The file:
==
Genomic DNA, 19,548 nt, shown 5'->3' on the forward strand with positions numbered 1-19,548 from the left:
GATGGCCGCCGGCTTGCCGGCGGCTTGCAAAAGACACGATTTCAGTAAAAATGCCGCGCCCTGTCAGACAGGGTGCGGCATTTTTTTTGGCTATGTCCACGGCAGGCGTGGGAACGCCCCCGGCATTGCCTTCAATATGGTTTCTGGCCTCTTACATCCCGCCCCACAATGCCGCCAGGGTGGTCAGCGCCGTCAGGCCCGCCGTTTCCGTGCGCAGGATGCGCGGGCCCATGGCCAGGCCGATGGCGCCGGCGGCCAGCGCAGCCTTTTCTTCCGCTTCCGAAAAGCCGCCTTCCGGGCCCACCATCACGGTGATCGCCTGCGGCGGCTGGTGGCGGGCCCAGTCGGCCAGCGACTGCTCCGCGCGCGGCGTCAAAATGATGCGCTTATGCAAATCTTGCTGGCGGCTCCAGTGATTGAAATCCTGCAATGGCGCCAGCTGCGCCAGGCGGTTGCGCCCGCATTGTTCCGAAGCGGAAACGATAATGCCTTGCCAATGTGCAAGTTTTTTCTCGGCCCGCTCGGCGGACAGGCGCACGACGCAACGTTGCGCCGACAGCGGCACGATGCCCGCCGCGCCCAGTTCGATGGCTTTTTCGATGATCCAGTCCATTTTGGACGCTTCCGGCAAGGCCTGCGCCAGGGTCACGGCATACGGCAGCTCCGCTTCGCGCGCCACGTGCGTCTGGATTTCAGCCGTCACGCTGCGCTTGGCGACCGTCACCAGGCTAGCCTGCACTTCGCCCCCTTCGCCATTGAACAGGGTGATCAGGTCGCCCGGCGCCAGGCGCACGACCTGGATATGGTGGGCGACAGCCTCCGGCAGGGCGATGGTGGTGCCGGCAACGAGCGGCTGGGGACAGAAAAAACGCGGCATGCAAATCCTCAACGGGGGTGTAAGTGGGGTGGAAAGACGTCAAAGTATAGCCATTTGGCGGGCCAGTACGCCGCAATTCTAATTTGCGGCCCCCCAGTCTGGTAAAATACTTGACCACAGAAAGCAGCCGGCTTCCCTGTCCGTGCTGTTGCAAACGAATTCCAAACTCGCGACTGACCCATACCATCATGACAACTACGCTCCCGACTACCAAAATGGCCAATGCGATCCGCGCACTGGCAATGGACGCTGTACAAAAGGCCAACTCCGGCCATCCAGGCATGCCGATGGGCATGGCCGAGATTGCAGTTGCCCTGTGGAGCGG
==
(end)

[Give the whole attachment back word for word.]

Genomic DNA, 19,548 nt, shown 5'->3' on the forward strand with positions numbered 1-19,548 from the left:
GATGGCCGCCGGCTTGCCGGCGGCTTGCAAAAGACACGATTTCAGTAAAAATGCCGCGCCCTGTCAGACAGGGTGCGGCATTTTTTTTGGCTATGTCCACGGCAGGCGTGGGAACGCCCCCGGCATTGCCTTCAATATGGTTTCTGGCCTCTTACATCCCGCCCCACAATGCCGCCAGGGTGGTCAGCGCCGTCAGGCCCGCCGTTTCCGTGCGCAGGATGCGCGGGCCCATGGCCAGGCCGATGGCGCCGGCGGCCAGCGCAGCCTTTTCTTCCGCTTCCGAAAAGCCGCCTTCCGGGCCCACCATCACGGTGATCGCCTGCGGCGGCTGGTGGCGGGCCCAGTCGGCCAGCGACTGCTCCGCGCGCGGCGTCAAAATGATGCGCTTATGCAAATCTTGCTGGCGGCTCCAGTGATTGAAATCCTGCAATGGCGCCAGCTGCGCCAGGCGGTTGCGCCCGCATTGTTCCGAAGCGGAAACGATAATGCCTTGCCAATGTGCAAGTTTTTTCTCGGCCCGCTCGGCGGACAGGCGCACGACGCAACGTTGCGCCGACAGCGGCACGATGCCCGCCGCGCCCAGTTCGATGGCTTTTTCGATGATCCAGTCCATTTTGGACGCTTCCGGCAAGGCCTGCGCCAGGGTCACGGCATACGGCAGCTCCGCTTCGCGCGCCACGTGCGTCTGGATTTCAGCCGTCACGCTGCGCTTGGCGACCGTCACCAGGCTAGCCTGCACTTCGCCCCCTTCGCCATTGAACAGGGTGATCAGGTCGCCCGGCGCCAGGCGCACGACCTGGATATGGTGGGCGACAGCCTCCGGCAGGGCGATGGTGGTGCCGGCAACGAGCGGCTGGGGACAGAAAAAACGCGGCATGCAAATCCTCAACGGGGGTGTAAGTGGGGTGGAAAGACGTCAAAGTATAGCCATTTGGCGGGCCAGTACGCCGCAATTCTAATTTGCGGCCCCCCAGTCTGGTAAAATACTTGACCACAGAAAGCAGCCGGCTTCCCTGTCCGTGCTGTTGCAAACGAATTCCAAACTCGCGACTGACCCATACCATCATGACAACTACGCTCCCGACTACCAAAATGGCCAATGCGATCCGCGCACTGGCAATGGACGCTGTACAAAAGGCCAACTCCGGCCATCCAGGCATGCCGATGGGCATGGCCGAGATTGCAGTTGCCCTGTGGAGCGG